‘Ice Age: Collision Course’ ‘Has Jumped the Sloth’ and 7 Other Cold Reviews

Sequel “feels like it was scripted on the back of a beer mat and animated by the folks behind those straight-to-DVD Barbie movies,” says one critic

Comedians Ray Romano and Queen Latifah can’t save “Ice Age: Collision Course” from being a complete disaster.

Having received a pitiable 10-percent rating on Rotten Tomatoes, the fifth installment in the ongoing series about a squirrel and his acorn failed to impress critics.

Time Out’s Tom Huddleston called the film “forgettable and pointless,” while most other critics think the Ice Age franchise has long overstayed its welcome.

“The ‘Ice Age’ movies are so utterly featureless and interchangeable that if Fox reissued an old one under a new title, it’s quite possible that no one would notice,” wrote TheWrap’s Alonso Duralde. “‘Collision Course’ offers an argument for extinction that even environmentalists could support.”

Like the previous Ice Age films, “Collision Course” chronicles Scrat’s pursuit of his elusive acorn and the calamity that invariably ensues. His quest sets off some disastrous events — again — that threaten the herd’s home and force Sid, Manny, Diego and the rest to seek new shelter.

“Ice Age: Collision Course” opens in theaters July 22.

Read eight of the frostiest reviews below.

Time Out, Tom Huddleston
“We’re five movies in, and the ‘Ice Age’ series has jumped the sloth: ‘Collision Course’ feels like it was scripted on the back of a beer mat and animated by the folks behind those straight-to-DVD Barbie movies. It’s hard to shake the suspicion that the producers looked at the dwindling quality and soaring box office of the first four films and concluded that, actually, they didn’t need to put much effort at all.”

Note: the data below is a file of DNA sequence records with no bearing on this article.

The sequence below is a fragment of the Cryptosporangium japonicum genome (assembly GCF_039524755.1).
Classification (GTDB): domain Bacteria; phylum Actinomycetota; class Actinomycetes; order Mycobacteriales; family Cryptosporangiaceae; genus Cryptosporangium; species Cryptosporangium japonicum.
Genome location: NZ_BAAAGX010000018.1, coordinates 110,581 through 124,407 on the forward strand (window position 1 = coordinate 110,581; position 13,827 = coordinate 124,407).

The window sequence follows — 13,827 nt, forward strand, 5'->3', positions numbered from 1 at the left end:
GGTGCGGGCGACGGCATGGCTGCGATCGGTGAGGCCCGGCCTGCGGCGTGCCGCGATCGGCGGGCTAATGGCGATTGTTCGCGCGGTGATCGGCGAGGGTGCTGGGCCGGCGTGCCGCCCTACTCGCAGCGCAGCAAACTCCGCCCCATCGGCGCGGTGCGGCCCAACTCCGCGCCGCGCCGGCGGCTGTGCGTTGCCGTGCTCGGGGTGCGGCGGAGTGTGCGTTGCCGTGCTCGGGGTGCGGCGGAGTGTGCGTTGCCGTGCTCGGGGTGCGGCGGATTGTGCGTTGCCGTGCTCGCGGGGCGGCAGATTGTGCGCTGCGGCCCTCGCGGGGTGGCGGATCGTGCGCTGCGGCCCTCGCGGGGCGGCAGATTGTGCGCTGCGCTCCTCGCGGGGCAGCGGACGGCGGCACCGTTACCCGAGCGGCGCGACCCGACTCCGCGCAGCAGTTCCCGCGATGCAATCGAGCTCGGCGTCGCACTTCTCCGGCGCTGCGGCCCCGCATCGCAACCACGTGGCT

Radio Times, Dave Aldridge
“‘Collision Course’ is very disappointing. The plot is all over the place, and too stop/start and complex for younger kids. More significantly, this fifth installment in the series largely lacks the simple charm that was so endearing in the earlier films.”

Slant Magazine, Odie Henderson
“What’s left behind is a cast of thin, coloring-book characters, perfunctorily voiced by entirely too expensive celebrity voices, staring down yet another potentially apocalyptic scenario that they will inevitably thwart, ensuring the series can continue to keep the franchise and its characters in limbo.”

New Zealand HeraldFrancesca Rudkin
“But after five films the winning formula is starting to wane. There are only so many natural disasters this group of prehistoric animals can survive, and in ‘Collision Course’ things go interstellar, pushing this franchise to far-fetched limits.”

Newsday, Rafer Guzmán
“‘Collision Course’ seems to have been written using Mad Libs, with utterly random nouns and verbs driving the plot, action and humor.”

Screen Daily, John Hazelton
“The threat of extinction has always been a theme in the ‘Ice Age’ films, but there’s little real danger of that in this fifth installment of the hugely successful animated franchise. Overpopulated with barely justified subplots and new additions to its family of goofy pre-historic animals, ‘Collision Course’ is a colorful 3D romp that’s heavy on slapstick and cozy family comedy but light on real laughs and affecting drama.”

The Washington Post,  Stephanie Merry
“‘Ice Age: Collision Course,’ the fifth installment in the 14-year-long saga of animated prehistoric animals, will, with any luck, also be the last. Lazy, scattershot and excruciatingly unfunny, the movie is a hazard to the very young, who might come away with the erroneous impression that movies don’t get any better than this.”

London Evening Standard, Charlotte O’Sullivan
“The ‘Ice Age’ brand needs to shuffle off this mortal coil. It’s starting to reek.”